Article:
Lebanon Minister Meets Global Banks Ahead of Debt Sale

Updated on
  • Country plans to issue Eurobonds in March: finance minister
  • Lebanon closely watching expected U.S. Fed rate decision

Lebanon’s Finance Minister Ali Hasan Khalil met with international and local bankers as the most indebted Arab country prepares to tap the bond market in March.

The government has assigned four lenders to handle the upcoming offering, the Al-Akhbar daily reported Tuesday, citing unidentified banking officials. It didn’t identify the banks.

Lebanese officials have been studying international markets before the Eurobond sale, especially developments in the U.S. ahead of this month’s Federal Reserve rates decision at a time of “political ambiguity,” Khalil said in a statement Monday. The government hasn’t disclosed the value of the planned offering.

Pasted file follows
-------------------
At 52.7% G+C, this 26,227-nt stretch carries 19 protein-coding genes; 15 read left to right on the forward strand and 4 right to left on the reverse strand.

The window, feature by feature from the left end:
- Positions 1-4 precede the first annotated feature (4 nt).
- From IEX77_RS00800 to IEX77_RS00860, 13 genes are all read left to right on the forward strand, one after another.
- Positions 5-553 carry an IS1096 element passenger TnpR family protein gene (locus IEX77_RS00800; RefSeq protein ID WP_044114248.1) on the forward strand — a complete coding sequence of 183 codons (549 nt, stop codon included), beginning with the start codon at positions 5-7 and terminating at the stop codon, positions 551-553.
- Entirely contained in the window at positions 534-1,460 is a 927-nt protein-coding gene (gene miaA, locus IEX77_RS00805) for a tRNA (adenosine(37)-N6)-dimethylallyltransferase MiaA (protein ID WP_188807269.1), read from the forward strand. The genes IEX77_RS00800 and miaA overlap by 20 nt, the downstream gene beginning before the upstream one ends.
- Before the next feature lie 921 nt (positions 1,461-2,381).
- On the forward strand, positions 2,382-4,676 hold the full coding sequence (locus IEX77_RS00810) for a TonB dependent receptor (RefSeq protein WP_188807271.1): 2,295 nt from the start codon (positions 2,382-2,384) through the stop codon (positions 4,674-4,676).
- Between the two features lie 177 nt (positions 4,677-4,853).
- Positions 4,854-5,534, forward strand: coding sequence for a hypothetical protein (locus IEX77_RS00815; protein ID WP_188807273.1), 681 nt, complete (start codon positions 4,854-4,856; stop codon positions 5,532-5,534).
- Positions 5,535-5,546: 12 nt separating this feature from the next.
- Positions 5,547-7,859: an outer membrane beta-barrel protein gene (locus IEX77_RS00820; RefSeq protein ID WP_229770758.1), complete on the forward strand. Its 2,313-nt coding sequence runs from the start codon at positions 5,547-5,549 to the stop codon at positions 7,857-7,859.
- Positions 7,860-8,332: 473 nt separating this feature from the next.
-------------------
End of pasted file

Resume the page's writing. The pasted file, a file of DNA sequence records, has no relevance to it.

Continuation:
The war in Syria has battered Lebanon’s economy, pushing more than 1.5 million refugees into the country, closing its only overland trade route and deterring Gulf Arab visitors. Lebanon issued $6.8 billion in Eurobonds in 2015 and 2016, Khalil said, to finance a widening deficit and replace maturing debt.

Representatives from Citigroup Inc., JPMorgan Chase & Co., Barclays PLC, Credit Suisse Group AG, Deutsche Bank AG, Natixis SA, Societe Generale SA, Commerzbank AG, Standard Chartered Bank and Nomura were present at the meeting with Khalil, according to the statement.

(Updates with Al-Akhbar report in second paragraph.)
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